I remember complaining about my mother-in-law when my baby was maybe 1 month old. My own mother stayed for a few days after the birth and traveled back home, while my husband’s mother lives locally and visited when she could. Mere weeks into the baby haze, I had zero confidence in my mothering. And then his mom showed up. I had a bona fide expert on mothering in my apartment and requested none of her advice.
When she’d hold the baby, I’d watch the clock like a hawk, counting the seconds to the end of my baby’s 45-minute wake time. Have you heard about wake times? If not, let me tell you, because back then, at 2 a.m. I read an article on my phone. It talked about naps and included a chart about wake times that I started using as my bible.
The chart showed me a right way to get my baby to sleep. I wanted desperately to do something right, so I followed the chart. My mother-in-law wasn’t sending me “you’re right” vibes when I followed the chart. I could see it in her eyes when I came to get the baby; she wanted to keep holding that baby. She did not revere the wake-time chart. From my perspective, she was going home at 6 p.m. to a full night’s rest while I continued to get sucked dry by a nocturnal gremlin. I knew I should have let her just hold the baby, and still, I came in at the 45-minute mark and took back my baby. The exchange felt as intense in my hormone-soaked mind as it sounds.
On the phone with a college friend and veteran mom, I recounted my twisty feelings during the grandparent visit. “I felt like everything I did was wrong, and she didn’t respect my schedule,” I said with emphasis. My friend said this: “You’re in a really weird stage with grandparents. Everyone is focused on this one glorious baby who does nothing and says nothing. It’s too much pressure.”
Oh, wise Alana. I will forever be calling you.
That whole drama had nothing to do with my mother-in-law and everything to do with my life-quaking transition to parenthood. Adding a first baby to the family changes every close relationship in your life, which is a disruptive, confusing experience.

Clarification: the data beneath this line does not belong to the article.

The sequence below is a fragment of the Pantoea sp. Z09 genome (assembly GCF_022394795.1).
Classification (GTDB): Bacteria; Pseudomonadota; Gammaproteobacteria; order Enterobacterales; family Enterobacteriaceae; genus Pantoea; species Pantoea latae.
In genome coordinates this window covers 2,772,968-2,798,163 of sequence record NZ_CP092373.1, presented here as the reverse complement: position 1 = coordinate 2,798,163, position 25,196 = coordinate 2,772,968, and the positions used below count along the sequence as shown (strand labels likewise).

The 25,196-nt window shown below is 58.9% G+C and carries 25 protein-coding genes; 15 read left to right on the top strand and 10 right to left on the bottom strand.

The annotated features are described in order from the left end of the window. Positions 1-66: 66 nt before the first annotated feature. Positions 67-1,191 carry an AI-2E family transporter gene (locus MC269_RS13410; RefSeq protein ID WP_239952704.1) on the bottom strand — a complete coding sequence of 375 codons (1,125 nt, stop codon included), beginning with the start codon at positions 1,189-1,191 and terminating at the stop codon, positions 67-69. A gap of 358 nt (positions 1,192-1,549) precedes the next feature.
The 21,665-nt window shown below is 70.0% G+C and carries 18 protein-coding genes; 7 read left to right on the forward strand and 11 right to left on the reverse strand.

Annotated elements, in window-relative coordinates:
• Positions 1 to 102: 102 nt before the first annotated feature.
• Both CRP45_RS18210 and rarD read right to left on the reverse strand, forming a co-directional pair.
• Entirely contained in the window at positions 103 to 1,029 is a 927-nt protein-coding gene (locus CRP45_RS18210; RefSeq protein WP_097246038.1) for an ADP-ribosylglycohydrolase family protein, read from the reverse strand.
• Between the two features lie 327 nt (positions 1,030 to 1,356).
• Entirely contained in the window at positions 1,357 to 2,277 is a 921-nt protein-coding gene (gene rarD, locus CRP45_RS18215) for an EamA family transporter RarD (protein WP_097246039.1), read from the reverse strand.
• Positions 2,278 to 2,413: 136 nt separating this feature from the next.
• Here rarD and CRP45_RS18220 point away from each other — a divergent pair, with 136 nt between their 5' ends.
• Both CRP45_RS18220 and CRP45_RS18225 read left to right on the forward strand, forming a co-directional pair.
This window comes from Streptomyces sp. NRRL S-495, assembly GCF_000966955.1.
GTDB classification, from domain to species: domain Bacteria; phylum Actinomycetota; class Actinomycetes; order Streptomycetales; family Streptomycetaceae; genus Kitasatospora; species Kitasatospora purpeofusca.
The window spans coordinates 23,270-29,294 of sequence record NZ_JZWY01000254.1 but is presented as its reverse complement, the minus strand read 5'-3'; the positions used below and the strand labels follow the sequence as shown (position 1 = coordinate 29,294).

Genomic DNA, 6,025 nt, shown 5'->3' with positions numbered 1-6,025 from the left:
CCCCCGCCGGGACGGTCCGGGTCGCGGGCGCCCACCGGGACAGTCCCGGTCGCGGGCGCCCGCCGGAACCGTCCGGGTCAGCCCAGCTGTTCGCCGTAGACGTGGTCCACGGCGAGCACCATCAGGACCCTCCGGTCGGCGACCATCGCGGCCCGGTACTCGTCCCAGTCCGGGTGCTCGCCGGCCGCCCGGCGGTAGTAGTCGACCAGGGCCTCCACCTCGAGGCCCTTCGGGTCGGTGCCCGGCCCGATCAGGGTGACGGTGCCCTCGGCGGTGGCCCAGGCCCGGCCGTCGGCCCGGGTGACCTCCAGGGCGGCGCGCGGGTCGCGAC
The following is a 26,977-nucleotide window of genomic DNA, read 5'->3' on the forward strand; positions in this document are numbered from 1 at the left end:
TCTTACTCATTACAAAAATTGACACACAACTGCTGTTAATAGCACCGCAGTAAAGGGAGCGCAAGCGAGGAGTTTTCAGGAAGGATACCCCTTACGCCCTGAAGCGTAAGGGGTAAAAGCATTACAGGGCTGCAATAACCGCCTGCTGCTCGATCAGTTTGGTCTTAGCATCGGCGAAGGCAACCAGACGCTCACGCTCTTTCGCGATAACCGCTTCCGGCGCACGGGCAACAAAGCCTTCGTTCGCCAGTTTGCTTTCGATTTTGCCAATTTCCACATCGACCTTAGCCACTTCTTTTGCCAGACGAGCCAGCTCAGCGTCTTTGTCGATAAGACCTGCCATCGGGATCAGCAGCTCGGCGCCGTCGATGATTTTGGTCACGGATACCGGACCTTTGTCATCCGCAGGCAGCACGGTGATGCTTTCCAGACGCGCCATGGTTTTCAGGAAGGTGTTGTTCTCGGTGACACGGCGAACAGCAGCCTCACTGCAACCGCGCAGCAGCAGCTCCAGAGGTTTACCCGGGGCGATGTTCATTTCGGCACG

Now I, and my whole family, know that I should have just let my mother-in-law hold the baby. Ten years later, we have three kids who sleep through the night. Each addition to the family needed its own space for the weirdness of transition, and yet the grandparents continued to visit. Grace be upon them.
In the toddler years, I wanted my husband’s mother to move within walking distance. That time in our lives was labor intensive. I needed more labor, and I wanted it for free. I wanted to sleep in, and I wanted a break, and grandparents were either the curse or the key. I’d see friends whose parents did live in town, who helped within the young family’s weekly rhythms, and I could cry with jealousy. Three under 6 was so much work to share among just two people—one of whom worked out of the house 50 hours a week.
I’d see friends who were parentless parents and wonder how you go through parenthood being the oldest generation. I’d see friends juggling caregiving for small children and at the same time caregiving for aging parents, amazed by their stamina and use of resources. We know families with young grandparents who care full time so my peers can work full time. A family at school is from the Midwest, but I see the grandma from Ohio four times as much as my mom who lives in state. This friend and her husband regularly book trips away from the kids while I beg for one night every other year on my anniversary. A lot of parents have never had a night away. Some of us get money from our parents, others get none, or are covering our parents’ expenses in addition to our own. None of it is equal or fair. Grace be with us.
What’s universal is how grandparents breed big feelings in parents. Whether we can admit it or not, we really care about our parents (in both their presence and their absence). It matters how they can or can’t care for us and our children. Whether we’ve got them or not, the precious resource of grandparents is noticed, and felt, by us all. Our relationships with our parents are usually the longest ones we know. Those roots dig way down underneath our skin to the pits of our beings, making the good and the bad with those people sprout up bigger than everything else. We play cool until we can’t. We want what we don’t have. We may be blind to what we do have. Like when all I needed was someone to hold the baby, but hadn’t been a mother long enough to realize it.
My mother-in-law’s gift is cooking. Ready to be jealous? When she comes over, she brings a home-cooked meal. She comes up with the idea, shops for the ingredients, and prepares everything. She moves all the food prep off from my plate and puts it onto hers, and I couldn’t be more grateful. She doesn’t cook for a big family anymore, but she genuinely loves it and is great at it. She volunteers to serve us and we’re all happy in the end.
There are other parts of grandparenting that she won’t do, and she’s clear with us. She’s great at saying no, so we can always ask and trust her honest answer. Her nos still trigger those calls to my college friends. I can talk and talk about my big feelings, comparing what I have, lamenting as needed. Like we all do, right?
After a decade of parenting, what I lean on today more than 2 a.m. research are these four keys to grandparent success: clear boundaries, awareness of deep roots, space for feelings, and then thanksgiving.